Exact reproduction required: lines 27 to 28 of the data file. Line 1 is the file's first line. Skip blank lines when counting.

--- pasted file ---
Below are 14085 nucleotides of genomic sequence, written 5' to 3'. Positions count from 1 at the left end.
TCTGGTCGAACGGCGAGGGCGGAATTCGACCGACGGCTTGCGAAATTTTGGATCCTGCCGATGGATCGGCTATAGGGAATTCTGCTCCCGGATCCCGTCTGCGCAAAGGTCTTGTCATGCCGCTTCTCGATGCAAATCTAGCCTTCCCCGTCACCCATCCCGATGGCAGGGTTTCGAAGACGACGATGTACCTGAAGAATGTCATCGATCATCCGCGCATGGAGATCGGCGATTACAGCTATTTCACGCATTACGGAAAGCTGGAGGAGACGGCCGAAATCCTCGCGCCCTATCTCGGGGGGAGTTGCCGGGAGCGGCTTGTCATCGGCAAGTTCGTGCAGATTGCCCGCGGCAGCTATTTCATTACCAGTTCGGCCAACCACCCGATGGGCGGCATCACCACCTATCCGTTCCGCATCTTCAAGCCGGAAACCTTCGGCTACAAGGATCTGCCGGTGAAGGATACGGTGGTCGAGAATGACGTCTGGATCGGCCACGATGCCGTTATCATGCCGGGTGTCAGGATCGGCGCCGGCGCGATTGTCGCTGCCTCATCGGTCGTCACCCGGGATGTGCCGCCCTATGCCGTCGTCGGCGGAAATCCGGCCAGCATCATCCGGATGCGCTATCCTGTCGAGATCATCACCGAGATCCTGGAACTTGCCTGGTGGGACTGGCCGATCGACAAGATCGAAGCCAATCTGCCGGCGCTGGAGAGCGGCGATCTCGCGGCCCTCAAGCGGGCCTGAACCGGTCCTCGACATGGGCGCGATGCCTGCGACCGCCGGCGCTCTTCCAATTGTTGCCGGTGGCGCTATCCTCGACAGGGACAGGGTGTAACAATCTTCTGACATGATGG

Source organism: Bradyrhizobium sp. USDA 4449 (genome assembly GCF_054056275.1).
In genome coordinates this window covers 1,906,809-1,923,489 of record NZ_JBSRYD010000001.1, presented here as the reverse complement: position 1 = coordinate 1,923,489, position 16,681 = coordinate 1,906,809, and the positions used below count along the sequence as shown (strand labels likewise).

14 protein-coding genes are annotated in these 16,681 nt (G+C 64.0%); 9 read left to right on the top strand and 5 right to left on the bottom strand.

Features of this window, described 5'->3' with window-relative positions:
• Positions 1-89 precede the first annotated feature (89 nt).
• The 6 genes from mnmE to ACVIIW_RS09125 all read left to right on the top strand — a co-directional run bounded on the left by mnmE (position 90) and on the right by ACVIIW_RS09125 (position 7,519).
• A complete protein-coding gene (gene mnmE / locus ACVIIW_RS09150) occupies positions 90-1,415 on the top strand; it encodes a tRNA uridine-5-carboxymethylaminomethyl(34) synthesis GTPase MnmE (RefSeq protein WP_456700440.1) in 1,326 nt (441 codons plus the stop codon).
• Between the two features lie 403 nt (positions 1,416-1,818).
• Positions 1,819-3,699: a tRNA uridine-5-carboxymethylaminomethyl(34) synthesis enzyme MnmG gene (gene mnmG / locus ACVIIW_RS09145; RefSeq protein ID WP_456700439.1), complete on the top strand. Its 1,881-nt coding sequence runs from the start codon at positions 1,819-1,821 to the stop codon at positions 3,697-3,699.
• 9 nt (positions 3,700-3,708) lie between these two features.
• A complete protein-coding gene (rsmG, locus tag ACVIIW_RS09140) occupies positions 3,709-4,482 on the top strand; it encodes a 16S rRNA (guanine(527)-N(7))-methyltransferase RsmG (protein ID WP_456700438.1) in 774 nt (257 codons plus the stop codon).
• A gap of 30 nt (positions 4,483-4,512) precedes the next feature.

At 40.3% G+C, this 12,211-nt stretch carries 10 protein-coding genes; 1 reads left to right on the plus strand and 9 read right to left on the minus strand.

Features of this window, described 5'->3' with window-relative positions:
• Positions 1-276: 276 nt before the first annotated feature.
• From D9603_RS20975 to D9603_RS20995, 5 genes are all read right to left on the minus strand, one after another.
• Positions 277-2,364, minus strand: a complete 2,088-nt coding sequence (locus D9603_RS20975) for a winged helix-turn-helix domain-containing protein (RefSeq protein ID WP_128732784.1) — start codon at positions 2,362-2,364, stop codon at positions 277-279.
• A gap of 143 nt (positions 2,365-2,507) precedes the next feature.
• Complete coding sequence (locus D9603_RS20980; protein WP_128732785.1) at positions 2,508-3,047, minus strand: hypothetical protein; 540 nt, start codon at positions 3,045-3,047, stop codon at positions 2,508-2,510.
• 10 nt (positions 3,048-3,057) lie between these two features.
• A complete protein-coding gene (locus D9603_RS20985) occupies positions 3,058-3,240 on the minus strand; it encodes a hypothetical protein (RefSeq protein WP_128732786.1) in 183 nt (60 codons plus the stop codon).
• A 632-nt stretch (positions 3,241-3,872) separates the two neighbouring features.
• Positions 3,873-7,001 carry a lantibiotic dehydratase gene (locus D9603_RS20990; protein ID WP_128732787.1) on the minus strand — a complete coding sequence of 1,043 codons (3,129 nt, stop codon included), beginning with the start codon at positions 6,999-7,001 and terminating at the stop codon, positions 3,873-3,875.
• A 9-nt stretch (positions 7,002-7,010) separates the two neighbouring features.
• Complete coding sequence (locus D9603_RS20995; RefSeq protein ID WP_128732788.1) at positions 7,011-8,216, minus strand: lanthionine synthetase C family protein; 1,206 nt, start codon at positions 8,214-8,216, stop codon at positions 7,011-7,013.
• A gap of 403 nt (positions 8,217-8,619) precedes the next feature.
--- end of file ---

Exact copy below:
• Complete coding sequence (locus D9603_RS20995; RefSeq protein ID WP_128732788.1) at positions 7,011-8,216, minus strand: lanthionine synthetase C family protein; 1,206 nt, start codon at positions 8,214-8,216, stop codon at positions 7,011-7,013.
• A gap of 403 nt (positions 8,217-8,619) precedes the next feature.